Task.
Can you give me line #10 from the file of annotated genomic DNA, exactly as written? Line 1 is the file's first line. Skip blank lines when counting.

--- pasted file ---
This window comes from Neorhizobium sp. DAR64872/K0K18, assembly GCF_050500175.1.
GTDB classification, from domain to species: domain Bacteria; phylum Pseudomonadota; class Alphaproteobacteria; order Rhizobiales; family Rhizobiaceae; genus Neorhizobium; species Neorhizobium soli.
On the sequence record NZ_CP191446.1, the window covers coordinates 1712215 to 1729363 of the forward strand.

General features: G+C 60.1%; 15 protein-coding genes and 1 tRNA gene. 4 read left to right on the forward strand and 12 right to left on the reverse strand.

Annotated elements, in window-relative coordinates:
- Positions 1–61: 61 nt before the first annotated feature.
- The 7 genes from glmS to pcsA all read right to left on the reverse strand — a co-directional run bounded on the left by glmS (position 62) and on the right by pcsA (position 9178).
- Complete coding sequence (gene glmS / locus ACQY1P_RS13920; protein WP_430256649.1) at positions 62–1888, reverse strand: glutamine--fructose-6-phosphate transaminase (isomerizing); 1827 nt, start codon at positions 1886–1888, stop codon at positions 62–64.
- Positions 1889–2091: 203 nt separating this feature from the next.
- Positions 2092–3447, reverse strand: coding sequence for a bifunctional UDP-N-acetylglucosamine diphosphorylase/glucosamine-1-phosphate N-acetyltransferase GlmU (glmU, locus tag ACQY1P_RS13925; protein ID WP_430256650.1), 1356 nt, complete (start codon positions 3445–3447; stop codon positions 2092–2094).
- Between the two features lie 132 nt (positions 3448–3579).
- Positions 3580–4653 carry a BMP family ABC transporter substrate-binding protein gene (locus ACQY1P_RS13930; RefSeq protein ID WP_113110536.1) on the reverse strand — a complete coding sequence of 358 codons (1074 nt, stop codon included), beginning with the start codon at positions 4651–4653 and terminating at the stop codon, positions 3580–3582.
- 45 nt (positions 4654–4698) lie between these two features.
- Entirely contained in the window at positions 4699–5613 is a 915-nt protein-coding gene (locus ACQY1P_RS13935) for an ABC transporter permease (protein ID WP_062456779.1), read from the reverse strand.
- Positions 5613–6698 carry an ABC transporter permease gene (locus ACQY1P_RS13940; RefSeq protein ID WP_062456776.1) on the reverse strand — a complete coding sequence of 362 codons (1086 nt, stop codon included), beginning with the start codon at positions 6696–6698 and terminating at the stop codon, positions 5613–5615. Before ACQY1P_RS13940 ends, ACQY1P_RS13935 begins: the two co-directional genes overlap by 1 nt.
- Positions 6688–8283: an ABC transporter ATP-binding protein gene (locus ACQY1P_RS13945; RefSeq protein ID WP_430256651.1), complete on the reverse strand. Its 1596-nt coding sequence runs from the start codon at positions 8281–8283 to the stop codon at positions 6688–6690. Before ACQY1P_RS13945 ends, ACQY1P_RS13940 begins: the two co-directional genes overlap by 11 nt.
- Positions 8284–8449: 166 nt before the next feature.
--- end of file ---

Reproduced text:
- Positions 2092–3447, reverse strand: coding sequence for a bifunctional UDP-N-acetylglucosamine diphosphorylase/glucosamine-1-phosphate N-acetyltransferase GlmU (glmU, locus tag ACQY1P_RS13925; protein ID WP_430256650.1), 1356 nt, complete (start codon positions 3445–3447; stop codon positions 2092–2094).